Rock thyme (Acinos alpinus) is a perennial plant of the Lamiaceae family. Synonyms include Calamintha alpina (L.) Lam., Thymus alpinus (L.), and Satureja alpina (L.). There are two subspecies of rock thyme: A. alpinus meriodionalis, with smaller flowers; and A. alpinus majoranifolius, which grows in smaller bunches. Rock thyme is sometimes used in pharmacology for its diaphoretic and antipyretic properties. In addition, it can be brewed and served as tea.
Rock thyme is an herbaceous plant averaging between 40 and 50 centimeters in height. The flowers are hermaphroditic; that is, they have both male and female reproductive systems. According to the Raunkiær system of categorizing life forms, rock thyme is considered to be a chamaephyte, specifically a chamaephyte sufruticosos.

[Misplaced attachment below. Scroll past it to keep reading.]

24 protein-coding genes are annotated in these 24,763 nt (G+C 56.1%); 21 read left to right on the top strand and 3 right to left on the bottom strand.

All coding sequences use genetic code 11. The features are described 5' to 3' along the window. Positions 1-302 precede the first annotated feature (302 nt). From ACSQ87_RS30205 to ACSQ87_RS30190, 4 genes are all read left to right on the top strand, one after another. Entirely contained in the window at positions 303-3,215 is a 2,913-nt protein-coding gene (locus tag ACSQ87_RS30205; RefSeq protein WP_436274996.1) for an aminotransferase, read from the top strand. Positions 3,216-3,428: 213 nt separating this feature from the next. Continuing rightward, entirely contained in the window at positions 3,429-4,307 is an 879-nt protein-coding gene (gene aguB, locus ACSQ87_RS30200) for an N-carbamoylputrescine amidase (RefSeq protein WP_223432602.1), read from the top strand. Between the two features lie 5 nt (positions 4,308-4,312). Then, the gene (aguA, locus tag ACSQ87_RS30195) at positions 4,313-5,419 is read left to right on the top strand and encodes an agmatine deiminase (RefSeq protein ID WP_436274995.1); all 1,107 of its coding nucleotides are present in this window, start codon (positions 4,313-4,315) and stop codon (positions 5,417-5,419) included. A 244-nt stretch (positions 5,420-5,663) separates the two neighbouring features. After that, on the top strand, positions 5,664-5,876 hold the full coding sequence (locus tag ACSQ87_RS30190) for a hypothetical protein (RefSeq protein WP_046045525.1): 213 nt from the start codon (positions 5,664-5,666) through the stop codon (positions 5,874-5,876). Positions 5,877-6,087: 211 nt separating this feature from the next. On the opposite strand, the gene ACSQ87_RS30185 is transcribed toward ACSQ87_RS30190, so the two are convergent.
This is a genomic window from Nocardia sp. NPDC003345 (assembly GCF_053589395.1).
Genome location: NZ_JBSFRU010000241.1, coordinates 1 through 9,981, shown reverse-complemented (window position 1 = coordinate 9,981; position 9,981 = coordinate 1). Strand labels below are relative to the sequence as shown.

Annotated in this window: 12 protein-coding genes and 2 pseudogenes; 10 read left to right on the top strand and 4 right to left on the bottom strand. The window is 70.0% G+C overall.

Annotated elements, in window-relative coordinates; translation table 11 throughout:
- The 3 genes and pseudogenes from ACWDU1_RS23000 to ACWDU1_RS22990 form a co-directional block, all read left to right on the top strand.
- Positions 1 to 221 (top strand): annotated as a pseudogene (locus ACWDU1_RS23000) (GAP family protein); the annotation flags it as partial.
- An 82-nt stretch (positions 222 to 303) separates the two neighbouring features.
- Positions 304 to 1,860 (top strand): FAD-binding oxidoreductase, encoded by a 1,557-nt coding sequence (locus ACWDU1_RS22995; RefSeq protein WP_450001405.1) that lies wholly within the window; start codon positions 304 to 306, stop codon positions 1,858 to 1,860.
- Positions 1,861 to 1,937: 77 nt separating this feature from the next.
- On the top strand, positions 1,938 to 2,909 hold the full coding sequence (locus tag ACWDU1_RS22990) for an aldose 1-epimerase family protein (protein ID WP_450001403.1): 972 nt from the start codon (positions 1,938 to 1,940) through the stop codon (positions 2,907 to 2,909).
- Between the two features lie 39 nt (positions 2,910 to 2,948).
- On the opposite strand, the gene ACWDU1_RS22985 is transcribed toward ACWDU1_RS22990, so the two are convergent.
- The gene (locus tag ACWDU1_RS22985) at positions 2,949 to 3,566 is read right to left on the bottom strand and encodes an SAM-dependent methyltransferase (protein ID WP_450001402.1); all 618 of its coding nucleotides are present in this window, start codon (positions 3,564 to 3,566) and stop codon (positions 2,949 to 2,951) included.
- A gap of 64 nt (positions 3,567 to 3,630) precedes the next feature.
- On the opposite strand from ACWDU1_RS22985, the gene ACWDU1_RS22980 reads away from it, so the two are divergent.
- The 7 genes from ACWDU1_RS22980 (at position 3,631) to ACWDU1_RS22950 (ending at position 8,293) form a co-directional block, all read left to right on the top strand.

The plant has a woody, fuzz-covered stem. Its leaves grow in symmetrical pairs and are connected to the stem by a thin petiole. Their shapes range from ovoid to lanceolates of 5 to 15 millimeters in length.
The flowers consist of whorled inflorescences, consisting of clusters of 3 to 8 flowers. They range from 15 to 20 mm in length, and are generally violet in color. Depending on altitude, rock thyme flowers between May and August. Its fruit is schizocarpal, and splits into four equal portions upon reaching maturity.).
It is anchored to the ground by a taproot and a network of smaller secondary roots.
The plant originates from the mountains of Southern Europe.
- Pignatti, Sandro; Pignatti, S. (1982), Flora d'Italia, Bolonia: Edagricole, ISBN 88-506-2449-2
- Tutin, T.G.; Heywood, V.H. (1976), Flora Europea, Cambridge: Cambridge University Press, ISBN 0-521-08489-X